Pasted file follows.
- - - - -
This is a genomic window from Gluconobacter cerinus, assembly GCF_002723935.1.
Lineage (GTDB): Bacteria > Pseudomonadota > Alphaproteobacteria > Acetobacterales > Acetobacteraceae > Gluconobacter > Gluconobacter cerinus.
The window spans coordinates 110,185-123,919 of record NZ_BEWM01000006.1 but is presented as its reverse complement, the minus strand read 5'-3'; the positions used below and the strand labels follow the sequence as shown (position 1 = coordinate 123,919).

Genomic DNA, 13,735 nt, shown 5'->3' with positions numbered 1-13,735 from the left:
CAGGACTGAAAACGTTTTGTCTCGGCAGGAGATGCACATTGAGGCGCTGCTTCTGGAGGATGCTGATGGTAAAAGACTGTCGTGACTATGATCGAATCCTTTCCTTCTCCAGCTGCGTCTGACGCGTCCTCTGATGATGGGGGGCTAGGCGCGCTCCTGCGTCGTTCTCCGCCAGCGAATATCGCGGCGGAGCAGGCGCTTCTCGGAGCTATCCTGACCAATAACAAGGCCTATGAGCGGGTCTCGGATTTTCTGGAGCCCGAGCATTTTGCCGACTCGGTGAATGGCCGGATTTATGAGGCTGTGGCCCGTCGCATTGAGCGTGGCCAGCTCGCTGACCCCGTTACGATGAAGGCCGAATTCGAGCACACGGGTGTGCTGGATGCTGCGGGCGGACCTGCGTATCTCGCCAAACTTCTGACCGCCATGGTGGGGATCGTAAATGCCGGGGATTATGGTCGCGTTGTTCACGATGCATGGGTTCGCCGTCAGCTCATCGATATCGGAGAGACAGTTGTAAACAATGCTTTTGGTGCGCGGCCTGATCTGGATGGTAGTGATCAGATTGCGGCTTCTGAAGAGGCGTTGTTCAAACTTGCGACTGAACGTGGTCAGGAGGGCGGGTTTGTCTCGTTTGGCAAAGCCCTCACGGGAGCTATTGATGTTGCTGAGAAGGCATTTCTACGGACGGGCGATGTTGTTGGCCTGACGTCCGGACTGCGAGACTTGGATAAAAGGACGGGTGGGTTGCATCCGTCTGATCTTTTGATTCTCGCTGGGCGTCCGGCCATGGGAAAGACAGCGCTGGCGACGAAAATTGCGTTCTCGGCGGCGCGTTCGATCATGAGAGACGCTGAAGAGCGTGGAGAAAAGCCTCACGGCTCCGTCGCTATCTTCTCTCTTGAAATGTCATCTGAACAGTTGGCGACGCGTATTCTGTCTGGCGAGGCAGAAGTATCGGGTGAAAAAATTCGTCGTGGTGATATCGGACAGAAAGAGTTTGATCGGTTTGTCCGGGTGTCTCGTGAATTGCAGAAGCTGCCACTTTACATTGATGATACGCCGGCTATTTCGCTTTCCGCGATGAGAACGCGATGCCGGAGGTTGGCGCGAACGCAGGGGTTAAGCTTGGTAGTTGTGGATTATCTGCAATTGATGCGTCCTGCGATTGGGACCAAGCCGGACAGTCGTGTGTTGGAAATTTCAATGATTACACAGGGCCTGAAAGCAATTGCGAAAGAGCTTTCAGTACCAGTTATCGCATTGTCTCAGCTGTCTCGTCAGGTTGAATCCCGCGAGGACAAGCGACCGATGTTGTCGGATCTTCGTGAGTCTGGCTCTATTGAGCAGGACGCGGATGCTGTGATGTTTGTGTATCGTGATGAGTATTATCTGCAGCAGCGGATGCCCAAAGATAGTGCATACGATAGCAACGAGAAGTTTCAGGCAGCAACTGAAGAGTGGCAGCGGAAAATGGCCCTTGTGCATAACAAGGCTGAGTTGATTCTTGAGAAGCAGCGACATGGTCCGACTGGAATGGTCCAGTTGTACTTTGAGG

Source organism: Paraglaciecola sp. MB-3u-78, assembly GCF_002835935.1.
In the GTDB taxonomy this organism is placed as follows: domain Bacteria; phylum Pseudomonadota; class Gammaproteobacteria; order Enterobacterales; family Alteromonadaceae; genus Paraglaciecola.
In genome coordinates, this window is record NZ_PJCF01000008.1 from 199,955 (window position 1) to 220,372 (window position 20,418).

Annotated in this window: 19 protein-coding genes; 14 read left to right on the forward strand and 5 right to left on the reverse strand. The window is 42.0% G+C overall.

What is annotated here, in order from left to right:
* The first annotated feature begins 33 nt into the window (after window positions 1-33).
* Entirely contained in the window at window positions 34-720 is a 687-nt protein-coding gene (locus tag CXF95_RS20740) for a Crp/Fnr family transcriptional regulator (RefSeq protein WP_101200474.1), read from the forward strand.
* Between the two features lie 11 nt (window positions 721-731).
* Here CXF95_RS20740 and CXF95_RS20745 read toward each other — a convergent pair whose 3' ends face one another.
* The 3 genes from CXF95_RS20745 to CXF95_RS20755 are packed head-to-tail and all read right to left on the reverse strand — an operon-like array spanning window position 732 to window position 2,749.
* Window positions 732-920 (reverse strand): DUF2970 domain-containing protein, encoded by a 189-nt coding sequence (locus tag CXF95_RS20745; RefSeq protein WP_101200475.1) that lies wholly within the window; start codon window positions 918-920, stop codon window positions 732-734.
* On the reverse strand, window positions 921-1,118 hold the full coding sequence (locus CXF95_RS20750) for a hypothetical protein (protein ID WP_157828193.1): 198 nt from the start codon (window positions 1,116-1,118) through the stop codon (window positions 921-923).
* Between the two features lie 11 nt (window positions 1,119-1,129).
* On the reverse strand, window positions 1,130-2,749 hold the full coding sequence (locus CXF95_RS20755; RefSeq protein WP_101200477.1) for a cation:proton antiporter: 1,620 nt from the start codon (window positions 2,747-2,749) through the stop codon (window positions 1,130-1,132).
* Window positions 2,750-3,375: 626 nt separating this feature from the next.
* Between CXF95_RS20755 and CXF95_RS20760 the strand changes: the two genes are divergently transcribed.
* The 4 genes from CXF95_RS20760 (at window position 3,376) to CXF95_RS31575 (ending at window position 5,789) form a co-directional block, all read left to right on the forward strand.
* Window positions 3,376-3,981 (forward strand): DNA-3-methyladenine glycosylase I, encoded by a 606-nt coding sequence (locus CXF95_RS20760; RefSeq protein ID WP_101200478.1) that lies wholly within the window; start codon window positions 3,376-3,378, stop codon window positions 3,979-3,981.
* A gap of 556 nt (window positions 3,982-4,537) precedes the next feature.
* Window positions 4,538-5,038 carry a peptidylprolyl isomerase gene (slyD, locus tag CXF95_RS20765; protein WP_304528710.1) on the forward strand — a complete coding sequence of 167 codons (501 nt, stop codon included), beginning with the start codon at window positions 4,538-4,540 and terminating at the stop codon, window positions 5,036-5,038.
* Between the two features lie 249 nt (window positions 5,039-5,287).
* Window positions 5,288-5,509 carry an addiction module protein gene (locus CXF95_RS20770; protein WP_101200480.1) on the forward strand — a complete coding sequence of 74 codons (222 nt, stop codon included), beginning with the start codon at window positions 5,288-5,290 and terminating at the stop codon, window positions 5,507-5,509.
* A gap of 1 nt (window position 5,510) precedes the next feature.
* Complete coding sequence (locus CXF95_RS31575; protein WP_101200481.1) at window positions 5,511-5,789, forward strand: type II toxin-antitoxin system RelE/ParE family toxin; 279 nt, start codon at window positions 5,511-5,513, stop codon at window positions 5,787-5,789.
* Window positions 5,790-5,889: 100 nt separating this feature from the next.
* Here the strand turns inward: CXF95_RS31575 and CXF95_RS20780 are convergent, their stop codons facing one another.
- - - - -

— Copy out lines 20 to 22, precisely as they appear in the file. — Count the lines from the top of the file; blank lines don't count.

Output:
* Window positions 2,750-3,375: 626 nt separating this feature from the next.
* Between CXF95_RS20755 and CXF95_RS20760 the strand changes: the two genes are divergently transcribed.
* The 4 genes from CXF95_RS20760 (at window position 3,376) to CXF95_RS31575 (ending at window position 5,789) form a co-directional block, all read left to right on the forward strand.